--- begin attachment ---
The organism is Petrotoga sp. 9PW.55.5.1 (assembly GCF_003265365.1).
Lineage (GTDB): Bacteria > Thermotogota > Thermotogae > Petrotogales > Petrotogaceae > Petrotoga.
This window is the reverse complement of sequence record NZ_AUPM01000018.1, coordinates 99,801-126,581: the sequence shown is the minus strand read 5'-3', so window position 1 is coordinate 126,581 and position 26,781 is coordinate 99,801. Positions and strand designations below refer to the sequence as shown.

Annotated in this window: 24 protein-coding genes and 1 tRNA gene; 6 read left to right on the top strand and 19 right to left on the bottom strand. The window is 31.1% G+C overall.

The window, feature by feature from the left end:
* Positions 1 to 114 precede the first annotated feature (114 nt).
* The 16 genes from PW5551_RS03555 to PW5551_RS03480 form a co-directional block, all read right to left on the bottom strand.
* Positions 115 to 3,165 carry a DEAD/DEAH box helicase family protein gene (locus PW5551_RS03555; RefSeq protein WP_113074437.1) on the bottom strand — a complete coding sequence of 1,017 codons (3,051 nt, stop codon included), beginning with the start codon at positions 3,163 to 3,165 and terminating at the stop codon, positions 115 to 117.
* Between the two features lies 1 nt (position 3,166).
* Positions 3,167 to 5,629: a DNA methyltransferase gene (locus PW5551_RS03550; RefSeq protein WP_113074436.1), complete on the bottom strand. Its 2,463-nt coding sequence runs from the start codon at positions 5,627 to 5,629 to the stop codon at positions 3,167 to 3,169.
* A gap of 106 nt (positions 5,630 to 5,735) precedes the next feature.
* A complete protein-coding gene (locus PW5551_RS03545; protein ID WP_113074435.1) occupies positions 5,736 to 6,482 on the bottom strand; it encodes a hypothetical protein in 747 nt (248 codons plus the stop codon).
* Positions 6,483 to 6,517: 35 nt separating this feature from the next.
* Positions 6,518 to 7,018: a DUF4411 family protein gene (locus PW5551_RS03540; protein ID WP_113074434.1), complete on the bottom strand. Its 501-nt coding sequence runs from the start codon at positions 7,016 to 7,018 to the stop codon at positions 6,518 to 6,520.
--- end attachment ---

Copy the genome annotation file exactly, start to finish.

The organism is Petrotoga sp. 9PW.55.5.1 (assembly GCF_003265365.1).
Lineage (GTDB): Bacteria > Thermotogota > Thermotogae > Petrotogales > Petrotogaceae > Petrotoga.
This window is the reverse complement of sequence record NZ_AUPM01000018.1, coordinates 99,801-126,581: the sequence shown is the minus strand read 5'-3', so window position 1 is coordinate 126,581 and position 26,781 is coordinate 99,801. Positions and strand designations below refer to the sequence as shown.

Annotated in this window: 24 protein-coding genes and 1 tRNA gene; 6 read left to right on the top strand and 19 right to left on the bottom strand. The window is 31.1% G+C overall.

The window, feature by feature from the left end:
* Positions 1 to 114 precede the first annotated feature (114 nt).
* The 16 genes from PW5551_RS03555 to PW5551_RS03480 form a co-directional block, all read right to left on the bottom strand.
* Positions 115 to 3,165 carry a DEAD/DEAH box helicase family protein gene (locus PW5551_RS03555; RefSeq protein WP_113074437.1) on the bottom strand — a complete coding sequence of 1,017 codons (3,051 nt, stop codon included), beginning with the start codon at positions 3,163 to 3,165 and terminating at the stop codon, positions 115 to 117.
* Between the two features lies 1 nt (position 3,166).
* Positions 3,167 to 5,629: a DNA methyltransferase gene (locus PW5551_RS03550; RefSeq protein WP_113074436.1), complete on the bottom strand. Its 2,463-nt coding sequence runs from the start codon at positions 5,627 to 5,629 to the stop codon at positions 3,167 to 3,169.
* A gap of 106 nt (positions 5,630 to 5,735) precedes the next feature.
* A complete protein-coding gene (locus PW5551_RS03545; protein ID WP_113074435.1) occupies positions 5,736 to 6,482 on the bottom strand; it encodes a hypothetical protein in 747 nt (248 codons plus the stop codon).
* Positions 6,483 to 6,517: 35 nt separating this feature from the next.
* Positions 6,518 to 7,018: a DUF4411 family protein gene (locus PW5551_RS03540; protein ID WP_113074434.1), complete on the bottom strand. Its 501-nt coding sequence runs from the start codon at positions 7,016 to 7,018 to the stop codon at positions 6,518 to 6,520.